photo | Katie Dickinson
This week (August 5-13), Peru‘s capital is happily celebrating the 20th edition of what has become among the Americas’ top film festivals, the Festival de Cine de Lima, in which 18 movies, largely from South America and Mexico, are being screened and other related events taking place in venues both indoors and out, including the Lima Museum of Art, the Museum of Contemporary Art, and Exposition Park, in the Santa Beatriz neighbourhood.
Including well-made Peruvian entries such as El Soñador (The Dreamer), Wik, La Última Tarde (One Last Afternoon), and El Choque de Dos Mundos (Clash of Two Worlds), the festival’s an interesting reflection of the increasingly high-quality domestic film industry.
This is also, unsurprisingly a country which provides endless topics and cinematic backdrops for both fiction and nonfiction films, including some in and around Lima itself. A good example is Claudia Llosa‘s highly acclaimed, 2009 La Teta Asustada (official name in English Milk of Sorrow, but exact translation The Scared Tit), the first Peruvian film to be nominated for a best-foreign-film Academy Award.
One of the movie’s principal locations was Manchay, a poor, rural outlying district of Lima which indigenous people took over during the 1980s to escape from terrorism – and located near a high-class neighbourhood called Cieneguilla.
Another worth noting, from a ways back (1988), is a non-Peruvian cult classic, Luc Besson‘s The Big Blue, which among other locations filmed in La Raya Pass (top), part of southern Peru’s Andes subrange of mountains of the same name. At a whopping 4,319 metres (14,170 feet) high, it offers spectacular views out over the altiplano, as well as opportunities to pick up some great local artwork and handicrafts, and a memorable stretch along the horseback route between Cuzco and Lake Titicaca. It’s here that Rosana Arquette‘s character Johana arrives by train (the world’s second-highest) to meet one of the freedivers around whom the film revolves.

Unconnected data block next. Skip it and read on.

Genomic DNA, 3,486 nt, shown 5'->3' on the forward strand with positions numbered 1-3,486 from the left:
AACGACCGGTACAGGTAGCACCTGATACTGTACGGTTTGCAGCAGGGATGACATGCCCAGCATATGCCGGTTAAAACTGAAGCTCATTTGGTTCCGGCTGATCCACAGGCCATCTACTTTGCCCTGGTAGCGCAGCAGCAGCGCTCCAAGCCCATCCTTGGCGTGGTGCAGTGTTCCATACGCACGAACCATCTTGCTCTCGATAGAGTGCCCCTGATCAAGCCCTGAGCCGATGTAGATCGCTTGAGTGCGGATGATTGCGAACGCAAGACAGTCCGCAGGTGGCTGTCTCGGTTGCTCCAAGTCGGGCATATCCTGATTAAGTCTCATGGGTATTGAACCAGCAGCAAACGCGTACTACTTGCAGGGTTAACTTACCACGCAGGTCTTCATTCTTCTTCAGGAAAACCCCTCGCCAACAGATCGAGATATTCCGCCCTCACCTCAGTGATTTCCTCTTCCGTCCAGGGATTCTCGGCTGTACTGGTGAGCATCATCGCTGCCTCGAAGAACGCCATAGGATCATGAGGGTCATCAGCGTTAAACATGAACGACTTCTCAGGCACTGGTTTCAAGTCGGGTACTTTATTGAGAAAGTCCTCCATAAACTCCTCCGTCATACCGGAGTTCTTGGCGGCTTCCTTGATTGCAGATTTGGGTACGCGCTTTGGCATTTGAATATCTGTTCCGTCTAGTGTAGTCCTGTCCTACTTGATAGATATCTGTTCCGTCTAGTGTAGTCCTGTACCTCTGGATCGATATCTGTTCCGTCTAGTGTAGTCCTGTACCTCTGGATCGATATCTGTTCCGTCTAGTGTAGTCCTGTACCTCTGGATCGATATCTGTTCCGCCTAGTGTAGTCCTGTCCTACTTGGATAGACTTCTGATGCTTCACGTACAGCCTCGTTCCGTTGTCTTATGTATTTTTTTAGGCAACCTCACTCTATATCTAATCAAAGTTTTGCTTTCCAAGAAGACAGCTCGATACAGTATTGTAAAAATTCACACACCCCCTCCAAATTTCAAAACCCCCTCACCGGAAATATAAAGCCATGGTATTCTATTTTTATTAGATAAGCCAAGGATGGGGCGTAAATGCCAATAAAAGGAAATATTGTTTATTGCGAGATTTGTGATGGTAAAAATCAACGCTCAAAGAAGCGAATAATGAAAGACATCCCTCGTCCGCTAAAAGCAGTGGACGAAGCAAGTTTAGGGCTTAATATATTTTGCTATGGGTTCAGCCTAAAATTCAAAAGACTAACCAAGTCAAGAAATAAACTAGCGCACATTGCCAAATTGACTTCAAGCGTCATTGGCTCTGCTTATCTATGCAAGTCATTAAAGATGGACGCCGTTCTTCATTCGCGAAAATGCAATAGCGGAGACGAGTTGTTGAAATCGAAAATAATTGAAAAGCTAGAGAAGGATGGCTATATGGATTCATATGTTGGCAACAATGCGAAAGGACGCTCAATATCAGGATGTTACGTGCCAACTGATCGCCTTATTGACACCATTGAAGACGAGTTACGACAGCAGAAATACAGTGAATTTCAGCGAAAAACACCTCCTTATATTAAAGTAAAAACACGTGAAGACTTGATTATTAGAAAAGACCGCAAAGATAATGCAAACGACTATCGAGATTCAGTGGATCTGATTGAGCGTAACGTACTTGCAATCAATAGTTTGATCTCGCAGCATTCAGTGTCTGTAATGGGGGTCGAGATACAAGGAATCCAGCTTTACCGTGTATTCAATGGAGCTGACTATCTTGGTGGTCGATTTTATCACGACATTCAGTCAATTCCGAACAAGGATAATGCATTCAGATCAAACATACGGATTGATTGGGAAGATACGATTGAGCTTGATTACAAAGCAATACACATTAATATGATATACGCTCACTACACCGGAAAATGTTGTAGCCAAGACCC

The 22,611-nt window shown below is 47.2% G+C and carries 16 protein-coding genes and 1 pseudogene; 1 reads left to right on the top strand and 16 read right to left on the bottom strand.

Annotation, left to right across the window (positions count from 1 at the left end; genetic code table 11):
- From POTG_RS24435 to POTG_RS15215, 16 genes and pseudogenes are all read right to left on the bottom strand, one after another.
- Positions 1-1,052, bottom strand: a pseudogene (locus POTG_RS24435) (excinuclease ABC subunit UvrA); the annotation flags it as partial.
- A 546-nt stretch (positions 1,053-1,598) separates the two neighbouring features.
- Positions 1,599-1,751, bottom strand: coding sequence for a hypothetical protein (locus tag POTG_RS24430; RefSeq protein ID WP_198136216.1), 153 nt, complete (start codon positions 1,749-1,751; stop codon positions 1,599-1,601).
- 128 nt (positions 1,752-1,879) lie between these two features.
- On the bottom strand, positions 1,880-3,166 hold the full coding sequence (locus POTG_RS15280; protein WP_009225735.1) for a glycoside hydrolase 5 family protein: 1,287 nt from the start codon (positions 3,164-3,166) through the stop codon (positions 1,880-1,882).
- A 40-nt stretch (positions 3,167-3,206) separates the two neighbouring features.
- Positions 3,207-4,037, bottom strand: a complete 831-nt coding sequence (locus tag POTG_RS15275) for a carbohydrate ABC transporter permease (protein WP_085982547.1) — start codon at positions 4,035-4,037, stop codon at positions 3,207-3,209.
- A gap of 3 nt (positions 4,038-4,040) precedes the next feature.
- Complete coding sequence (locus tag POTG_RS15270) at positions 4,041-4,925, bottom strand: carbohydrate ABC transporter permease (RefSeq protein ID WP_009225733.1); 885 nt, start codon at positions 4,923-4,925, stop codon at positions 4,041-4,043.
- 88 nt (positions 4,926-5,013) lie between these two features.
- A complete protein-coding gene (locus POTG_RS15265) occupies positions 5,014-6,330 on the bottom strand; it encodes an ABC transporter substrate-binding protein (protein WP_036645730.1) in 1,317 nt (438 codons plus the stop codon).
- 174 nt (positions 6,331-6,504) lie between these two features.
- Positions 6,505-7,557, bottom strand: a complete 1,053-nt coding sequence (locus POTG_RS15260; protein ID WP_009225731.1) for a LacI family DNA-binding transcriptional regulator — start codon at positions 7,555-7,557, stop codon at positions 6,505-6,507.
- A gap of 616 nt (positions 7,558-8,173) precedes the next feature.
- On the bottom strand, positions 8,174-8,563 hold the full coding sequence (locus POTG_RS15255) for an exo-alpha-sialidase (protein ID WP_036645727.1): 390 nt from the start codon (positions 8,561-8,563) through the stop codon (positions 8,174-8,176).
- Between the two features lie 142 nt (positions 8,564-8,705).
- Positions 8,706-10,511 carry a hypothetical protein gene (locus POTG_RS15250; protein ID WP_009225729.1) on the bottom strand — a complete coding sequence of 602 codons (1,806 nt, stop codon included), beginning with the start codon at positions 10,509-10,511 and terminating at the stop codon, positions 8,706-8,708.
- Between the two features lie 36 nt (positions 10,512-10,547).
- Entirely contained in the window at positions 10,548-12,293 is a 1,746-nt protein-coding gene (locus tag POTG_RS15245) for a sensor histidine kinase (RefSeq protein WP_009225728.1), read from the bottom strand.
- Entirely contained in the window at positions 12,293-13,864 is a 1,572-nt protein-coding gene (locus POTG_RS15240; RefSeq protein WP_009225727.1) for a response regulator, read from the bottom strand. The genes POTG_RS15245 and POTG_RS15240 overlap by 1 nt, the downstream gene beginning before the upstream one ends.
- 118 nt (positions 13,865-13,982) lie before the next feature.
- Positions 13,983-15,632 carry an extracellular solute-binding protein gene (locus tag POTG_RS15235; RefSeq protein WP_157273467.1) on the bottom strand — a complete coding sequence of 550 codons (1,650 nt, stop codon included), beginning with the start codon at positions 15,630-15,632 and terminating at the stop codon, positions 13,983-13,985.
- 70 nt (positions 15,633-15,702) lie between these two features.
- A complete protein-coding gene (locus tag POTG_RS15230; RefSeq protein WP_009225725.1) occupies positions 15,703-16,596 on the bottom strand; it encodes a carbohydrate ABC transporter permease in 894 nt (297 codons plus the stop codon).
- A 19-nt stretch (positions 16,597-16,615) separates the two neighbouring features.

photo | Colegota
Then of course who could forget Indiana Jones and the Kingdom of the Crystal Skull? The last in the series so far (2008) had Indy and his son Matt fly over the famous Nazca Lines north of Lima, and an important stretch of action takes place in Nazca’s Chauchilla Cemetery, which dates back to around 200 AD and contains various skeletons and artifacts used to atmospheric effect in the movie.
Just three of the celluloid reminders that Peru is an amazing, ancient, and yet still vibrant source of drama, adventure, and mystery that has long entranced filmmakers. Come an be the star in your own movie here, too!